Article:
Radiating Hope: Radiology Department Blog


How We Make a Difference: Our Radiology Technologists Reflect on Your Kids

How We Make a Difference:  Our Radiology Technologists Reflect on Your Kids

On a busy day, our technologists in the Radiology Department can take hundreds of x-ray pictures of children. We can think of this as “just part of the job,” or we can choose to see every patient encounter as an amazing opportunity. Here’s what a few of our technologists had to say about their jobs, your children, and the families they meet:

“It only takes a moment to make a lasting impression. From a finger x-ray to a more complicated case, no matter how big or small something may seem, we have the opportunity to make a huge positive impression on these kids. I may not be able to remember the name of every child or the x-ray picture I took, but I will definitely remember how awesome I felt when I got a hug and in that moment I knew I had made a difference.” –Erin Adkins, RT(R)

“I spend lots of time talking with kids and parents, explaining procedures and offering support like games or shows on the iPad or warm blankets. I give them the assurance that we will do everything possible to make their child’s procedure go smoothly. You can just hear the relief in their voices because they feel so much more comfortable and know what to expect.”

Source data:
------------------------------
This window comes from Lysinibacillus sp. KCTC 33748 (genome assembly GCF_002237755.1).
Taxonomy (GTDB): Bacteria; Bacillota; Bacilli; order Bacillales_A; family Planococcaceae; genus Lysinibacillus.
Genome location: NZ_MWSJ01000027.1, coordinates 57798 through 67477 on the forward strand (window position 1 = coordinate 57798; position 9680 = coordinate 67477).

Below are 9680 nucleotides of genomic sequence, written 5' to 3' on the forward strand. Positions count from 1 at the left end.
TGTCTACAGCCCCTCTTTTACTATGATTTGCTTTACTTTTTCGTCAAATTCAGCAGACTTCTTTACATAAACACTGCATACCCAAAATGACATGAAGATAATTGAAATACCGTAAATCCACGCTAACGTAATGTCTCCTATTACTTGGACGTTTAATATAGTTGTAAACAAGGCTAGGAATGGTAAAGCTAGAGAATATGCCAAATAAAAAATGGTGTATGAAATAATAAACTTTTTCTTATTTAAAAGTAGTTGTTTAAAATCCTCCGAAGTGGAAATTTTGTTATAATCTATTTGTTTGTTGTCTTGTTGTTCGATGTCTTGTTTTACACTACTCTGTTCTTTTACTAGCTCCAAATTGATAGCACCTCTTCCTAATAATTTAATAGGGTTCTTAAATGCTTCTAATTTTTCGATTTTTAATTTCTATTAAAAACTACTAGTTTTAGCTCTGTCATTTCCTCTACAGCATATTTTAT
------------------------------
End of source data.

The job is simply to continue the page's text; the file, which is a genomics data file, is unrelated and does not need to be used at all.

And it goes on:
–Billie Ronnebaum RT(R)

“It is not just one patient that impacts my job, but instead it is so many patients. I look at some children and wonder how they have the strength to keep going or how they can keep smiling when facing so much pain and sickness. I think about the parents who have been up for days watching their child go through countless tests and procedures. I am often struck by the bravery and courage I witness every day at this hospital.” –Kari Moore, RT(R)

Edited by Catherine Leopard.

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About the author: Alex Towbin

Alex is a radiologist and the Neil D. Johnson Chair of Radiology Informatics. In this role, he helps to manage the information systems used by the Radiology department. Clinically, Alex is the Assistant Director of thoracoabdominal imaging. His research interests include liver disease, liver tumors, inflammatory bowel disease, and appendicitis.